Sigfrido Manuel Ramírez Pérez – Københavns Universitet

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Sigfrido Manuel Ramírez Pérez

On the Vanguard of the Constitutional Practise? The History of the Legal Service of the European Commission, 1969-1986

The Legal Service of the European Commission has been ascribed a key role in the establishment of the constitutional practise in European law in the mid 1960s, when the Court of Justice (ECJ) in two seminal judgments (Van Gend en Loos, 1963 and Costa v. E.N.E.L., 1964) gave European law direct effect and primacy vis-à-vis national law. Under the leadership of Michel Gaudet, the service pushed a reluctant court towards finally assuming a constitutional responsibility and carving out of the Treaties of Rome an effective European legal order that could be enforced in the member states. However, recent historical research suggests that the Legal Service was not only internally split in its support for the constitutional practise, but it even lost interest in promoting it under the leadership of its second director, Walter Much, who replaced Gaudet in 1969. As a consequence it was only when the third director Claus-Dieter Ehlermann took over the service in 1978 that it returned to its former position as a promoter of European constitutionalism. This concerned particularly the negotiations of the Single European Act, where the Legal Service played a key role.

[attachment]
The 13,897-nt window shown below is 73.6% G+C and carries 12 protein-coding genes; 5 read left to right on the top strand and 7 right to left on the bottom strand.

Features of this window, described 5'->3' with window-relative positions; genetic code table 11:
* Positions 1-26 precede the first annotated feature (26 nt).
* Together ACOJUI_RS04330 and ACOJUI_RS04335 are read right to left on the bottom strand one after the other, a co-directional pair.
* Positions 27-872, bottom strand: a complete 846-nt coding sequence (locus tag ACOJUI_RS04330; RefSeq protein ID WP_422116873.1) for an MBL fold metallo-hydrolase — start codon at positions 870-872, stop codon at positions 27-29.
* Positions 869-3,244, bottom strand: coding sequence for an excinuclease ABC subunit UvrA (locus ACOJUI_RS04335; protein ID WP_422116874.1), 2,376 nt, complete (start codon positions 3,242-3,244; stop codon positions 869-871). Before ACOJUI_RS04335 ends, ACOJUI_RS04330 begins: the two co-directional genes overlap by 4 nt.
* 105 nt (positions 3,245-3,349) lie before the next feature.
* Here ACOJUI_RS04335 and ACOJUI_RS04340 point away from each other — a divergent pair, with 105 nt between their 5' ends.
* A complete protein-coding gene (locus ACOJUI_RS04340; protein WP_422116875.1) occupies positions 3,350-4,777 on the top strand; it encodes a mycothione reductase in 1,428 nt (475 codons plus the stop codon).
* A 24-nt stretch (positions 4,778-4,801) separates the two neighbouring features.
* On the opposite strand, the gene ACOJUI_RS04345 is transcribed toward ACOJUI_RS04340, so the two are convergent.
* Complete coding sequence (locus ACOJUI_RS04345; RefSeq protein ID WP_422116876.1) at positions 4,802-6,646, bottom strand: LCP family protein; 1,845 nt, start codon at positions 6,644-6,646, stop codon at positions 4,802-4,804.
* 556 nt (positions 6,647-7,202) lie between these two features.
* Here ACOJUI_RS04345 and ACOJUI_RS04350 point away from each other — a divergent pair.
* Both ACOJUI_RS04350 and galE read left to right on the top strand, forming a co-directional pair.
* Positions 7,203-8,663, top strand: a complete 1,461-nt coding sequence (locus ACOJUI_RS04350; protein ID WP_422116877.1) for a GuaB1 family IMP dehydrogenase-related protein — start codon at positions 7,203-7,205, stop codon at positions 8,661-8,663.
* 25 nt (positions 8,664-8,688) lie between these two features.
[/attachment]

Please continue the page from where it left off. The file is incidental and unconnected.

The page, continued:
This project will explore the role of the Legal Service in the battle over the constitutional practise from 1969 to 1986. Arguably this role had two core dimensions. Firstly, the project will offer the first systematic analysis of the extent to which the Legal Service continued to support the constitutional practise of the ECJ, and on the role of the leadership of the Legal Service in this process. Secondly, in 1958 the Legal Service obtained a core role as legal councillor inside the Commission in order to ensure that policy proposals would underpin the constitutional practise and the attempt to create a coherent European legal order. The crucial question is if the Legal Service maintained this key position throughout the period investigated here. This project aims to produce both academic articles but also crucially an oral history of the Legal Service based on systematic interviews with former employees. The Historical Archives of the European Union in Florence have agreed to publish the oral history by the end of 2015. All in all, the project will offer a coherent history of the role of the Legal Service in the making of a constitutional practise of European law from 1969-1986.